Any woman, who has ever cared for a precious life, can empathize with the plight of the Afghan woman. The children here are threatened with obstacles that take them all too soon, something I could not fathom before arriving here.

As I've watched my own two boys grow, in leaps and bounds, over the last 36 months of their lives, I received so much joy from them, and it breaks my heart to know that many of the expectant mothers here in Afghanistan will not get the chance to experience the joy of motherhood, which is why I was so moved to come to Afghanistan and assist with the Kabul Rabia-E-Balkhi women's Hospital project in anyway that I could.

Knowing that the work we do here immediately impacts the nationals lives, awakens me every morning felling blessed.

To see the medical staff, with Afghan women back at work, is overwhelming. The prior systematic discrimination against these women by the Taliban halted the education and progression of Afghan women. And, for those women who came back to this country to work, they were persecuted and killed.

My witnessing, first hand, how the Afghan people have worked so hard to maintain what little functionality they have in this hospital facility is truly remarkable.

I now have a new found respect for old-fashioned ingenuity. For instance, in the daytime something as simple as keeping the lights off and not powering up the radiology department until absolutely needed protects the 30-year-old electrical boards they have from burning out.

The electrical and boiler plant replacement is another one of the Corps' projects, but until it is finished 'just in time power', which means don't stock it or supply it until you have an order for it, is given to the hospital.

Besides working on the women's hospital, I am also involved in various other projects.

Since arriving in country, I've been working on the Afghan National Army (ANA) initiatives to build brigade housing, training facilities, a new Judicial Center, and the ANA hospital.

Working on the ANA Hospital project, for the last month, has been the most fascinating and rewarding thing I have done in my life, next to being a wife and the twins mother, of course.

What allows me to be thousands of miles from my husband and twins is a large family, particularly my mother-in-law, Meredith Williams, nieces and nephews, two brothers, four sisters and my girlfriends who are all with me in spirit and without their loving support I could not make it here because I miss them all dearly. We stay in contact mostly via email.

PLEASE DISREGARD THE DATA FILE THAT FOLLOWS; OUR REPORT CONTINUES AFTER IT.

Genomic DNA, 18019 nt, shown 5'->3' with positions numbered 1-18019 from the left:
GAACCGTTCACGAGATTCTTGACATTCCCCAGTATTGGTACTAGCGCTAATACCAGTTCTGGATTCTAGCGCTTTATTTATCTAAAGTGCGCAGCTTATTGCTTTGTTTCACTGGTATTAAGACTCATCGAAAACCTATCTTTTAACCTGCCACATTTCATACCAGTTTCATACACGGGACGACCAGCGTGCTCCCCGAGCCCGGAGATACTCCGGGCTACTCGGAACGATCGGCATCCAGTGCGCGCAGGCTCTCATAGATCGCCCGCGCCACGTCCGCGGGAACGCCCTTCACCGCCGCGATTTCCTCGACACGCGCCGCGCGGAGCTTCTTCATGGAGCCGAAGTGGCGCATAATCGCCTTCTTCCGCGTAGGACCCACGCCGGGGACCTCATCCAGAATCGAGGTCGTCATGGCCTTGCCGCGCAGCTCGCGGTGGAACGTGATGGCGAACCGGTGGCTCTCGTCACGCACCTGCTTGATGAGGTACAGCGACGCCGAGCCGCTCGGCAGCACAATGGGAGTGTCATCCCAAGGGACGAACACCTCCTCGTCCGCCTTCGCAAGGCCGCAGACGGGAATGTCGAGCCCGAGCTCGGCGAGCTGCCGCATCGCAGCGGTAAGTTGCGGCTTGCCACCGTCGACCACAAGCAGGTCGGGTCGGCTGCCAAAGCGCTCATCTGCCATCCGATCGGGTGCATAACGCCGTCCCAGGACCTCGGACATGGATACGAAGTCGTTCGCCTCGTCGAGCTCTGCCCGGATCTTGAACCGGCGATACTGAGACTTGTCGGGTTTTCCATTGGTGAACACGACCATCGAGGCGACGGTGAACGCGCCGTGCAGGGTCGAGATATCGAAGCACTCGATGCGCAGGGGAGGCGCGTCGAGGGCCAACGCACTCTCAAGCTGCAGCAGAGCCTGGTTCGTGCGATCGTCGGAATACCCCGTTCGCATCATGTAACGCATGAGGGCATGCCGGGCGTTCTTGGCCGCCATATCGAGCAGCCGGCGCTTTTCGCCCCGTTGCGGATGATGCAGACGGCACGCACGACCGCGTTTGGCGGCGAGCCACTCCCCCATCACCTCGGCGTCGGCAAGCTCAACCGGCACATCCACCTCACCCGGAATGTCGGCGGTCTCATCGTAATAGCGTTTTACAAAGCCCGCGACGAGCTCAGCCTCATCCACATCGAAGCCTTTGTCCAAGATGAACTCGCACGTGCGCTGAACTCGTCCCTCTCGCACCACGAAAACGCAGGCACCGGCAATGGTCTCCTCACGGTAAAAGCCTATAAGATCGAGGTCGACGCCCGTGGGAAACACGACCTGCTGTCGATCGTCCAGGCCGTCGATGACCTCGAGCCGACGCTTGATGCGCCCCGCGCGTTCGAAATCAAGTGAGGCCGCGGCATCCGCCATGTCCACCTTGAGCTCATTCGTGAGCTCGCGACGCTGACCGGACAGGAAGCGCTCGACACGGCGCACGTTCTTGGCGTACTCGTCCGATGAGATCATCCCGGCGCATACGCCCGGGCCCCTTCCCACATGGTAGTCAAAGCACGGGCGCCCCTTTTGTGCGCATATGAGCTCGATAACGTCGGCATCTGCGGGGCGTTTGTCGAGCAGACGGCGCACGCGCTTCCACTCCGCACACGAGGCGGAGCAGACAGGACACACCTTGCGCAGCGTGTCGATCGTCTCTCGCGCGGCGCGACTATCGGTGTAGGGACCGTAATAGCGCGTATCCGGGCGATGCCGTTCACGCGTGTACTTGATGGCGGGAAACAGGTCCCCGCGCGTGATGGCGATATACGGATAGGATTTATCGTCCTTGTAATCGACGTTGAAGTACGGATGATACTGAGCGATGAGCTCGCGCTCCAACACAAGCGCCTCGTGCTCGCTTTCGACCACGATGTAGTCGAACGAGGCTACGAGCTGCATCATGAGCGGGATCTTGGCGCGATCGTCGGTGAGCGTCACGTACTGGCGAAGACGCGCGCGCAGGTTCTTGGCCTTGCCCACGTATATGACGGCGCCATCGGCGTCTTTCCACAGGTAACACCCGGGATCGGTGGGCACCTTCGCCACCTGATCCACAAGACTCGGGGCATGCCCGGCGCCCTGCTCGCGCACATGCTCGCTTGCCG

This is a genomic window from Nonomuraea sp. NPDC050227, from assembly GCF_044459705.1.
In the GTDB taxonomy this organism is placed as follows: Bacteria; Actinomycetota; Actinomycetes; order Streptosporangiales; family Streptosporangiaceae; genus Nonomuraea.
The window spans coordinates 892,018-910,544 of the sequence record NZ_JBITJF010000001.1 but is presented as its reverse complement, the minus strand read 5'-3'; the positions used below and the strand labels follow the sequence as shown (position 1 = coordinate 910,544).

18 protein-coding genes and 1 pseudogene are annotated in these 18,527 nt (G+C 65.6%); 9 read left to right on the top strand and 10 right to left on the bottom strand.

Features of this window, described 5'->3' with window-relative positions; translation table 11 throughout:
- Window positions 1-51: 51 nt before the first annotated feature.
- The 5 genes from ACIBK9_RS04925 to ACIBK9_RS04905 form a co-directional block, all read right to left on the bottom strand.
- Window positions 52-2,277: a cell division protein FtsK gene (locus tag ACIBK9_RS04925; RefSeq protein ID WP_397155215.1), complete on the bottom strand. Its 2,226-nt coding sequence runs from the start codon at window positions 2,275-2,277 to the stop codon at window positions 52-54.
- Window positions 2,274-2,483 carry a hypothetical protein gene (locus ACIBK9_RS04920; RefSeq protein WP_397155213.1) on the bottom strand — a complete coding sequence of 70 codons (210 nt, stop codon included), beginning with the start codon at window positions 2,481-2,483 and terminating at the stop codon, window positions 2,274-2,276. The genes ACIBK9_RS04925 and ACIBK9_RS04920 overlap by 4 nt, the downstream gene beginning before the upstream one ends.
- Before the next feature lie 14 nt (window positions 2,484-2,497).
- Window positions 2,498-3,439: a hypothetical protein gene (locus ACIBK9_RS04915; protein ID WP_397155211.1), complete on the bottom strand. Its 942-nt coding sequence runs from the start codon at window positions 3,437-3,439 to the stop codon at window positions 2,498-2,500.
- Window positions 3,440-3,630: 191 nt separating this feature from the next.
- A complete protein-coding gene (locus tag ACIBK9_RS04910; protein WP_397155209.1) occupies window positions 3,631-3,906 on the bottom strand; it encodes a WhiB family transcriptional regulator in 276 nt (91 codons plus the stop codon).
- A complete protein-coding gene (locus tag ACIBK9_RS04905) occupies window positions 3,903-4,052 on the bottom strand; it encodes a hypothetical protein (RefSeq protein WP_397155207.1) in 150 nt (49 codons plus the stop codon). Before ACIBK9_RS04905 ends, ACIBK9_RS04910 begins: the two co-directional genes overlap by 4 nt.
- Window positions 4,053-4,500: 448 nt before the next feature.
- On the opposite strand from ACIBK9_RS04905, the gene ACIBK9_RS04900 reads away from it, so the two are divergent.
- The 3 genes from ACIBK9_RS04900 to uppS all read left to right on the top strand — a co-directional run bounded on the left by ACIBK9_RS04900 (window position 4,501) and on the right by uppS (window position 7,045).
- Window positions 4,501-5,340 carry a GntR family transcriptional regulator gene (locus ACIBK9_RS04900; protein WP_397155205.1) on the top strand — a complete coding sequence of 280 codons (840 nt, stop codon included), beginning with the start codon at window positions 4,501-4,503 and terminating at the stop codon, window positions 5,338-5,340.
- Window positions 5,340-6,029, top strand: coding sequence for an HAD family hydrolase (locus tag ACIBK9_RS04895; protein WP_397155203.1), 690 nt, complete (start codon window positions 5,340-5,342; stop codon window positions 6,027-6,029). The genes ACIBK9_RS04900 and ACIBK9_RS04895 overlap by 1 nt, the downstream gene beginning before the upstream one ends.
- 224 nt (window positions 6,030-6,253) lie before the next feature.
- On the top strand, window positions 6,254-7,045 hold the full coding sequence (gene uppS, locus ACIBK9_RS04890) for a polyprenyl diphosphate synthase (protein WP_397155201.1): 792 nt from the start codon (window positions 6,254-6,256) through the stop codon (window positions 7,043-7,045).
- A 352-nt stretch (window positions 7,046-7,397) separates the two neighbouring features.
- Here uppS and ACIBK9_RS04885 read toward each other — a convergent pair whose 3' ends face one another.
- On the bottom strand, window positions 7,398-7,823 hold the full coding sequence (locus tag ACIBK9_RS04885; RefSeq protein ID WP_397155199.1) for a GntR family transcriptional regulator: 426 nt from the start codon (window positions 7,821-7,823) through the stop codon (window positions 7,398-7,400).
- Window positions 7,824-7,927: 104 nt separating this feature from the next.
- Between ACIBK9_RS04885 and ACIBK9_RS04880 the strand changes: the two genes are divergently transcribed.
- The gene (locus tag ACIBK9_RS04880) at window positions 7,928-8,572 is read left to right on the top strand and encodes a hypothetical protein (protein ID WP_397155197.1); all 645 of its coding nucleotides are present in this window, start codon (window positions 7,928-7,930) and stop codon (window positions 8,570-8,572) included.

Native of Richmond, Virginia, I am a Contract Specialist attached to the U. S. Army Corps of Engineer's Afghanistan Engineer District for 140 days on a temporary duty assignment with permission from my Command, the Military Surface Deployment and Distribution Command in Arlington, Virginia.
Unlike most countries armies, when the United States goes to war, it also takes people to help rebuild the shattered lives of the people it liberates. There are many of these people and many of these stories who are helping people around the world every day. It makes me proud of my country and her citizens.

Wednesday, January 10, 2007

I Support Iraqi Freedom

A New Blogroll
For a complete list - scroll down the sidebar - after the heroes pictures.

Book Review ~ The Blog of War

Brought to us by Matt Burden - - this book gives you multiple views of the troops in the Great War on Terror. Excerpts collected from multiple blogs will make you laugh and cry. It will touch your heart in many ways and give you an insight into the nature of the fine young people who are serving our country today.

"The Blog of War provides an uncensored, intimate, authentic version of life in the war zone. dozens of voices come together in a wartime choir that conveys better than any second-hand account possiblycan what it is like to serve on the front lines."

Some of the entries were from bloggers I followed, some were new to me. But, all were well-written and expressed a very personal view of their war. I recommend this book to everyone in America.

Thank you, Matt, for an outstanding read.

Tagged ~ Five Things You Don't Know About Me

"There are many things few people outside my immediate friends know about me. Last Christmas there was a game of tag that I thought was fun, though it's value to a political blog, or the lack of value thereof, confused some people. Hey, we are so serious all the time with our blogs, or at least I seem to be, it's nice to cut loose every once in a while," says Douglas ~ as he tags me to be one of the next players in the game..... just when I thought you were my friend, Douglas... LOL

Games People Play
I have been tagged by Douglas in a game of tag that asks the player to announce little known facts about themselves. So, here it goes,

"Five Things You Don't Know About Me"